Morales said customers' sensitive personal information was shared freely on various company WhatsApp groups, which automatically download images to cellphones. "My phone was just kind of getting flooded with personal information being sent by the location managers all the time," she said.
Another staff member who worked at headquarters confirmed Morales' account.
The Doctors Clinical Lab location in Rolling Meadows was reimbursed more than $113.7 million for testing and nearly $9 million for treatment through the COVID-19 Claims Reimbursement to Health Care Providers and Facilities for Testing, Treatment, and Vaccine Administration for the Uninsured Program, according to public data. A Chicago location was reimbursed nearly $1.4 million for testing and nearly $50,000 for treatment.
The American Rescue Plan Act, a federal coronavirus relief package, provided $4.8 billion to reimburse providers for testing the uninsured, and the Families First Coronavirus Response Act Relief Fund and the Paycheck Protection Program and Health Care Enhancement Act each appropriated $1 billion.
Lack of training at test sites: 'I didn’t know because nobody told me'
Employees of Center for COVID Control testing sites told USA TODAY they did not receive training on HIPAA compliance and were not provided with the equipment to ensure PCR tests stayed at stable temperatures.
Bravette Fleet said he started working at a testing site in Chicago in October. It was more than a month before the site secured a fridge for the test samples, he said.
"We would just sit them on a table and line them up and at the end of the day bag them up so that the driver can come pick them up," he said.
Fleet said he finally realized he was supposed to place PCR samples in a fridge when he took it upon himself to read a manual left at the site.
"When I read through the book about the steps we were supposed to take, I realized we weren’t taking them," Fleet said. "All of these things we weren’t doing that I didn’t know because nobody told me."
Working out of an office space with no Wi-Fi, Fleet said, he often sent people their test results from his personal cellphones. One of Fleet's former co-workers confirmed his account.
HOW DOES COVID-19 AFFECT ME? Don’t miss an update with the Coronavirus Watch newsletter
Heather Doty, a former microbiology lab analyst at Cardinal Health, said she started as a lab tech at a site in Hampshire, Illinois, on Dec. 6. "I had two hours and 45 minutes of training, and the next day was my first day alone," Doty said.
Doty said her training consisted of observing site operations. She was not required to read any training material. She said she raised concerns on the first day and brought issues to the owner's attention.
"There's certain things that as a lab tech, it's common knowledge, common sense," Doty said. "Having a moral consciousness, I was not OK with just letting things go."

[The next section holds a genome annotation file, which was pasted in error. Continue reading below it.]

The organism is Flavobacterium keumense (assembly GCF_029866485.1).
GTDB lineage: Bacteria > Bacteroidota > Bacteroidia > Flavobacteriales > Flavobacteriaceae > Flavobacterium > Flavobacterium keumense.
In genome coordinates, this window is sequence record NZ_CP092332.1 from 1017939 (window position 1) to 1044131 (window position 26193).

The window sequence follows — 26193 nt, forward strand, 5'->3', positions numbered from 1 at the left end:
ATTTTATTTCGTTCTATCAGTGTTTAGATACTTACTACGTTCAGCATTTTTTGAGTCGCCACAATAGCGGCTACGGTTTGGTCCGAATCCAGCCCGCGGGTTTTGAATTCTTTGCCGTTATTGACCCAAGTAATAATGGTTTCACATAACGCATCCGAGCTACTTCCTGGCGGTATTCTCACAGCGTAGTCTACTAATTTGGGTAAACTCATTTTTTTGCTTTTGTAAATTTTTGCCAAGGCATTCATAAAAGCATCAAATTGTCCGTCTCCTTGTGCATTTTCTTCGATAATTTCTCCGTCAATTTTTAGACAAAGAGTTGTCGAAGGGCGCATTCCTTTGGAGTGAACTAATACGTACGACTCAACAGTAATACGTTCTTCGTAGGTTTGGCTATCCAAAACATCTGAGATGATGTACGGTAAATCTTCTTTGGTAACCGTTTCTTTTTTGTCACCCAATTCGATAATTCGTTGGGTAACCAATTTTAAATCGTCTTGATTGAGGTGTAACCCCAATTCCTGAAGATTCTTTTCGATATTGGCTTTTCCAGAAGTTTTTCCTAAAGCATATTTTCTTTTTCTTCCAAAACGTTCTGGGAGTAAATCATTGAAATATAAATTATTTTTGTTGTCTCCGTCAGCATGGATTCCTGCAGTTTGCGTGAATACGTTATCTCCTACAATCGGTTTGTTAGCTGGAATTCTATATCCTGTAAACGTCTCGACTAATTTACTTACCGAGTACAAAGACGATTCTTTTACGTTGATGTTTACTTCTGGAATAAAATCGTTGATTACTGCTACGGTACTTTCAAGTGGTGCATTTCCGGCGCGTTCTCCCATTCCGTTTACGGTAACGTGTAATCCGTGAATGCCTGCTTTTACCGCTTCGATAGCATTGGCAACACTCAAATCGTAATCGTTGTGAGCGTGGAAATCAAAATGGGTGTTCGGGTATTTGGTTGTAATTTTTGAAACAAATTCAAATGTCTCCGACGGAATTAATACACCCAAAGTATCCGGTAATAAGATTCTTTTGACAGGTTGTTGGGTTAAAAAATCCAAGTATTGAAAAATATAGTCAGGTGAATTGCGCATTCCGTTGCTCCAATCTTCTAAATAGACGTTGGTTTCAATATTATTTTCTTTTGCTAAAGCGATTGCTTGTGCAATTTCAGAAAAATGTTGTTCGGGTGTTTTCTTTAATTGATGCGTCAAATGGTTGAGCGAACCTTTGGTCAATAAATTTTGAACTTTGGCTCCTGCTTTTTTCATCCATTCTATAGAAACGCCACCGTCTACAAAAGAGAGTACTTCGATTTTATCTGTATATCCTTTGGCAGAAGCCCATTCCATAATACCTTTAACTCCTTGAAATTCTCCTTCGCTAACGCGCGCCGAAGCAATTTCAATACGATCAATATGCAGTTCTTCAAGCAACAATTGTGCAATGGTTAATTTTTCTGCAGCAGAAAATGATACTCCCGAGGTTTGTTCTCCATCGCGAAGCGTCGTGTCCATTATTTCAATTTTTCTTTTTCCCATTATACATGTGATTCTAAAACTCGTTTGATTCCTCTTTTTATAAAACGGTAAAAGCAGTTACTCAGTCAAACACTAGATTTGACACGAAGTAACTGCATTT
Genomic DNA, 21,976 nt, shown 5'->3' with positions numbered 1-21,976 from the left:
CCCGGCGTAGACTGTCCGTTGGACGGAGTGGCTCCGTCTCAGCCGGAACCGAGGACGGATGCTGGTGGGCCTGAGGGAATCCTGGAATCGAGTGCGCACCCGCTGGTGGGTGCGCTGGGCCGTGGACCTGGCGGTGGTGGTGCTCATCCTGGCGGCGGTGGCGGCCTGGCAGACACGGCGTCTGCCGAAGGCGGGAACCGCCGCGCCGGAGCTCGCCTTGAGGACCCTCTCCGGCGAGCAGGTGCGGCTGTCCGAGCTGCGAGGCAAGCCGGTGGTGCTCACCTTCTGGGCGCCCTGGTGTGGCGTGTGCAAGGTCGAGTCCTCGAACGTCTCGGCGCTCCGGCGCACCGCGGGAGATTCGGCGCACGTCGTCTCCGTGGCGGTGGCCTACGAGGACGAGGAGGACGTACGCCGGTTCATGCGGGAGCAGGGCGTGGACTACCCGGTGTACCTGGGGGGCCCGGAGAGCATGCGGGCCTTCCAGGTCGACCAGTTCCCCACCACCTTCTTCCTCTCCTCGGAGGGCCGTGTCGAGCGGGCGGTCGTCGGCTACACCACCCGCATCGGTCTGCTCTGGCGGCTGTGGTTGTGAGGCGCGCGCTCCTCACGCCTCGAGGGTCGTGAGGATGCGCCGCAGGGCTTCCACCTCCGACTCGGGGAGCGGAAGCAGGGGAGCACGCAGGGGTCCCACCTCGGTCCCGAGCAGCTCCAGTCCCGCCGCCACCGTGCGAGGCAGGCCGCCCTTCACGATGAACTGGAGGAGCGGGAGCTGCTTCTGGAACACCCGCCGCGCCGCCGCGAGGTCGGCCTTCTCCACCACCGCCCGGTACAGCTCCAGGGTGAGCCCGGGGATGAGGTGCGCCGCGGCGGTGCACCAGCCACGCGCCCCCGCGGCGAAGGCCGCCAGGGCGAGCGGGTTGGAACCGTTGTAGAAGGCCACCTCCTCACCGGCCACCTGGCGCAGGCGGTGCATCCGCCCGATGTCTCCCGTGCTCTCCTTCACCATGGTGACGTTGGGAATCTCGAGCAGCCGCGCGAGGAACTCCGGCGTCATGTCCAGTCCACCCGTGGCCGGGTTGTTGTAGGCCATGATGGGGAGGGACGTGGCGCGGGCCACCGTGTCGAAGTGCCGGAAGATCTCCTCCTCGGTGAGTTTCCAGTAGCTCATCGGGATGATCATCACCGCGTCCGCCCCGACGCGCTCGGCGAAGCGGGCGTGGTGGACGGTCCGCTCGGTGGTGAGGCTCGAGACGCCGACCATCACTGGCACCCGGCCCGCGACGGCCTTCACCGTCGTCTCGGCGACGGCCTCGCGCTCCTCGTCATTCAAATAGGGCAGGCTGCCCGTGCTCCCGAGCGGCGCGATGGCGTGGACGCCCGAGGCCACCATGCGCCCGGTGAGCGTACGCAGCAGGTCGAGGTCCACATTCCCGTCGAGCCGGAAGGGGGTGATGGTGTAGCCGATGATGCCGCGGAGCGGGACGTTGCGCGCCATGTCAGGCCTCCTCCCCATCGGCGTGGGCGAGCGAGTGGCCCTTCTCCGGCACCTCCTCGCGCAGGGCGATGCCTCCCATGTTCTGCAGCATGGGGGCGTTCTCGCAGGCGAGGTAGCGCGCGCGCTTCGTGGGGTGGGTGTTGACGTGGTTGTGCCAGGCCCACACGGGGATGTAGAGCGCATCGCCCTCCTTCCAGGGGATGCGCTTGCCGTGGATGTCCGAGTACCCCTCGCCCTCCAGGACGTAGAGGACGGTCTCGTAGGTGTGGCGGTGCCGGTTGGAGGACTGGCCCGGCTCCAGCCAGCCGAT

Devon Townsend, 18, said he has enjoyed working at a site in Wisconsin, though he’s aware of reports of issues at other locations. A freshman at UW Madison studying pre-med, Townsend said he started working at the site over winter break.
"There was no training required prior to opening," he said, but employees received a written guide for review.
Before the site paused test collection, Townsend said, he worked from open to close each day. Speaking about the company broadly, he said, "It’s not like we’re out here trying to do anyone wrong, but people get all upset about a missed test result. We are trying our best, I promise."
In an internal email obtained by USA TODAY that was sent to employees of a Chicago testing site, all staff members were asked to complete two training sessions – one from the Centers for Disease Control and Prevention and one on HIPAA compliance – and upload proof of their training certificates by Friday to a public Doctors Clinical Lab online form.
Each training session was expected to take approximately one hour, according to the email, which was sent and signed by the executive assistant of a car wash chain who worked as a site manager.
Asked about allegations made by former employees of the main office, as well as those at the testing sites, Keene said, "CCC fields such comments with great concern."
"Such occurrences and practices are clearly not acceptable," Keene said. The company's "operational pause," he said, was "intended to eliminate any deviations from company policies and return CCC to a trusted, national provider of accessible, accurate, affordable/no cost Covid-19 tests, offering peace of mind to thousands of patients who entrust us with this critical mission."
The lab also faces scrutiny for its use of a trademarked logo. DCL Corp., a pigments supplier, sent a cease-and-desist letter to the company Monday for a trademark violation. A website for Doctors Clinical Lab, test forms and emails sent to test recipients feature DCL's trademarked logo.
A Twitter account tied to the company's website was "permanently suspended" Wednesday for "violating the Twitter Rules," a Twitter spokesperson said.
Have more information about the Center for COVID Control? Email reporter Grace Hauck at email@example.com.
This article originally appeared on USA TODAY: Center for COVID Control got millions, then failed patients nationwide